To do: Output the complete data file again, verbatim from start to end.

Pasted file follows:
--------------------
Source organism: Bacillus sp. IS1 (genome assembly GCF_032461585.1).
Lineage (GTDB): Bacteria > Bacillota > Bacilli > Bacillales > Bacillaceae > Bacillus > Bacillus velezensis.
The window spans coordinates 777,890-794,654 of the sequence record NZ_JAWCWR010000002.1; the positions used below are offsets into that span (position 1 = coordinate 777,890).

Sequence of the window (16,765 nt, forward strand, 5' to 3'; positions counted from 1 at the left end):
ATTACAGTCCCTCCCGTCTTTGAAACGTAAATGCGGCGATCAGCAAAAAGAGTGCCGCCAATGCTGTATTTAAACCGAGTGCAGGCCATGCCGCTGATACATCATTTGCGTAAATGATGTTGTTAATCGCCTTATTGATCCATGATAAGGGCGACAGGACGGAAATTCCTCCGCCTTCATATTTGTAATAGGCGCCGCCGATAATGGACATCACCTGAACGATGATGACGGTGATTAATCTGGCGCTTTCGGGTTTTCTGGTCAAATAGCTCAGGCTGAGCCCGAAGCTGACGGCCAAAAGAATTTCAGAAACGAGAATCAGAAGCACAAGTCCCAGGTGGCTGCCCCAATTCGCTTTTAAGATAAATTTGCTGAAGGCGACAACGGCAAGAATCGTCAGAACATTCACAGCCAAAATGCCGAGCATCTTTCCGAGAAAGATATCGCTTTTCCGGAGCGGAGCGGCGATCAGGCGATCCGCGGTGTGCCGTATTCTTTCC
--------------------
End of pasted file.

Source organism: Bacillus sp. IS1 (genome assembly GCF_032461585.1).
Lineage (GTDB): Bacteria > Bacillota > Bacilli > Bacillales > Bacillaceae > Bacillus > Bacillus velezensis.
The window spans coordinates 777,890-794,654 of the sequence record NZ_JAWCWR010000002.1; the positions used below are offsets into that span (position 1 = coordinate 777,890).

Sequence of the window (16,765 nt, forward strand, 5' to 3'; positions counted from 1 at the left end):
ATTACAGTCCCTCCCGTCTTTGAAACGTAAATGCGGCGATCAGCAAAAAGAGTGCCGCCAATGCTGTATTTAAACCGAGTGCAGGCCATGCCGCTGATACATCATTTGCGTAAATGATGTTGTTAATCGCCTTATTGATCCATGATAAGGGCGACAGGACGGAAATTCCTCCGCCTTCATATTTGTAATAGGCGCCGCCGATAATGGACATCACCTGAACGATGATGACGGTGATTAATCTGGCGCTTTCGGGTTTTCTGGTCAAATAGCTCAGGCTGAGCCCGAAGCTGACGGCCAAAAGAATTTCAGAAACGAGAATCAGAAGCACAAGTCCCAGGTGGCTGCCCCAATTCGCTTTTAAGATAAATTTGCTGAAGGCGACAACGGCAAGAATCGTCAGAACATTCACAGCCAAAATGCCGAGCATCTTTCCGAGAAAGATATCGCTTTTCCGGAGCGGAGCGGCGATCAGGCGATCCGCGGTGTGCCGTATTCTTTCC